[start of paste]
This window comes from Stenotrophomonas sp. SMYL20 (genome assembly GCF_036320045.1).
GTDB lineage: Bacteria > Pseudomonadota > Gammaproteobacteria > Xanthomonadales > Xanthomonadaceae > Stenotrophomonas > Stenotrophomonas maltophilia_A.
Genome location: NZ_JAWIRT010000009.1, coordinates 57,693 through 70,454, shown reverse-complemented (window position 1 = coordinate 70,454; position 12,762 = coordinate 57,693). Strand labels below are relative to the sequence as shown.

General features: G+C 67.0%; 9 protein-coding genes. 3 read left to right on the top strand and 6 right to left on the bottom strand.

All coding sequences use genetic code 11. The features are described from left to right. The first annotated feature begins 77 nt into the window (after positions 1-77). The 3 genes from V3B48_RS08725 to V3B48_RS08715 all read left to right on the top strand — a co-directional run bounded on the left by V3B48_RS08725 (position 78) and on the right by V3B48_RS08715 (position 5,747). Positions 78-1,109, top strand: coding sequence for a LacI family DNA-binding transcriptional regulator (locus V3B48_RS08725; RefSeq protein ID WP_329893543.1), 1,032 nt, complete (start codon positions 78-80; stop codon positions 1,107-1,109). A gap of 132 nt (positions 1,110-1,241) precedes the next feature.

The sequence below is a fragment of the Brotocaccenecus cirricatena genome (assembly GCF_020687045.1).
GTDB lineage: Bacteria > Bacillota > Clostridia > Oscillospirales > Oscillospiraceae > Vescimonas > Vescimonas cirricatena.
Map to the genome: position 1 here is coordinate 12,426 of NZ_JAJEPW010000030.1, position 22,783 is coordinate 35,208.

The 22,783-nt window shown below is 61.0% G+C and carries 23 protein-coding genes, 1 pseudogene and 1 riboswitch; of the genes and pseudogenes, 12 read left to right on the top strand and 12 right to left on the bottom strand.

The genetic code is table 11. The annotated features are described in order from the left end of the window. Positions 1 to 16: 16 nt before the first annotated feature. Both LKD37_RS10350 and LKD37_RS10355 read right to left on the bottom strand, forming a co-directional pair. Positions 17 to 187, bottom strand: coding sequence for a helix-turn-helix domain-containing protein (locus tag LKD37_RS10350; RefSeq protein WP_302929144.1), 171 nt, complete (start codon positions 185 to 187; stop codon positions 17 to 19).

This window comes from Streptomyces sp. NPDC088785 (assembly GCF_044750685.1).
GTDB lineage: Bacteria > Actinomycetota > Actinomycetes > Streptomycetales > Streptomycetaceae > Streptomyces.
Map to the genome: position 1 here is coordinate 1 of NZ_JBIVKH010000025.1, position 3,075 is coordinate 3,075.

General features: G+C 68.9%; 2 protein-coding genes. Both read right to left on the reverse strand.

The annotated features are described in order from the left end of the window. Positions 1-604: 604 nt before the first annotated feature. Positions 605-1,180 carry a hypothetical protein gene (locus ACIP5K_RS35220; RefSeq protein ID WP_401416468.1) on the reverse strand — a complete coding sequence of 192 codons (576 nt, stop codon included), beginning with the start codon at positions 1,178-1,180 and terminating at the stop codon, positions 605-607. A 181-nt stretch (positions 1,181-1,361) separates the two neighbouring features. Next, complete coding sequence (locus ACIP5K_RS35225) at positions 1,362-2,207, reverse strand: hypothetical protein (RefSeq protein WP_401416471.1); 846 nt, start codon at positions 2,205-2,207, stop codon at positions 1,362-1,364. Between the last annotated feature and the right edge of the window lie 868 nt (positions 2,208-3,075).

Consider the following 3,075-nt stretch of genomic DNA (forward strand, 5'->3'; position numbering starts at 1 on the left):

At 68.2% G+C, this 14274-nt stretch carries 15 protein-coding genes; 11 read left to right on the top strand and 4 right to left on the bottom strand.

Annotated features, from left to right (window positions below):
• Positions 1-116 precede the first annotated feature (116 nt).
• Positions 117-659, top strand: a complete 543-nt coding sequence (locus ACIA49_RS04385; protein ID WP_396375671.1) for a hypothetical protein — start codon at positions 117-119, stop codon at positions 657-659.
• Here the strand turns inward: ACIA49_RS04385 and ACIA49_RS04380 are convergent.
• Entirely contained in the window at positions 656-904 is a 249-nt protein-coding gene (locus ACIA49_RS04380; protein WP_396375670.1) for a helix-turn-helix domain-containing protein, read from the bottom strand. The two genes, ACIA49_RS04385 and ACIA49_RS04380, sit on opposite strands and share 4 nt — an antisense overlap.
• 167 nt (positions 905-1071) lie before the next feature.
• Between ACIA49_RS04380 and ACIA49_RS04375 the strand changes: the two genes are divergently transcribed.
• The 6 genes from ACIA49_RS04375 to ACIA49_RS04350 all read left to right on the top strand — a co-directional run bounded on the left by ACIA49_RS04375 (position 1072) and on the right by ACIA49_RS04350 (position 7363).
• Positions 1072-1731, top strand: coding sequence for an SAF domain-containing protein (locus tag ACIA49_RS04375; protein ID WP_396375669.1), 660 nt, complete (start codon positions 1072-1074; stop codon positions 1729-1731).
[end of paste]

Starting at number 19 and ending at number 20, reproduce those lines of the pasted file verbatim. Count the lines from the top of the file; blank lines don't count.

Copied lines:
• Positions 1-116 precede the first annotated feature (116 nt).
• Positions 117-659, top strand: a complete 543-nt coding sequence (locus ACIA49_RS04385; protein ID WP_396375671.1) for a hypothetical protein — start codon at positions 117-119, stop codon at positions 657-659.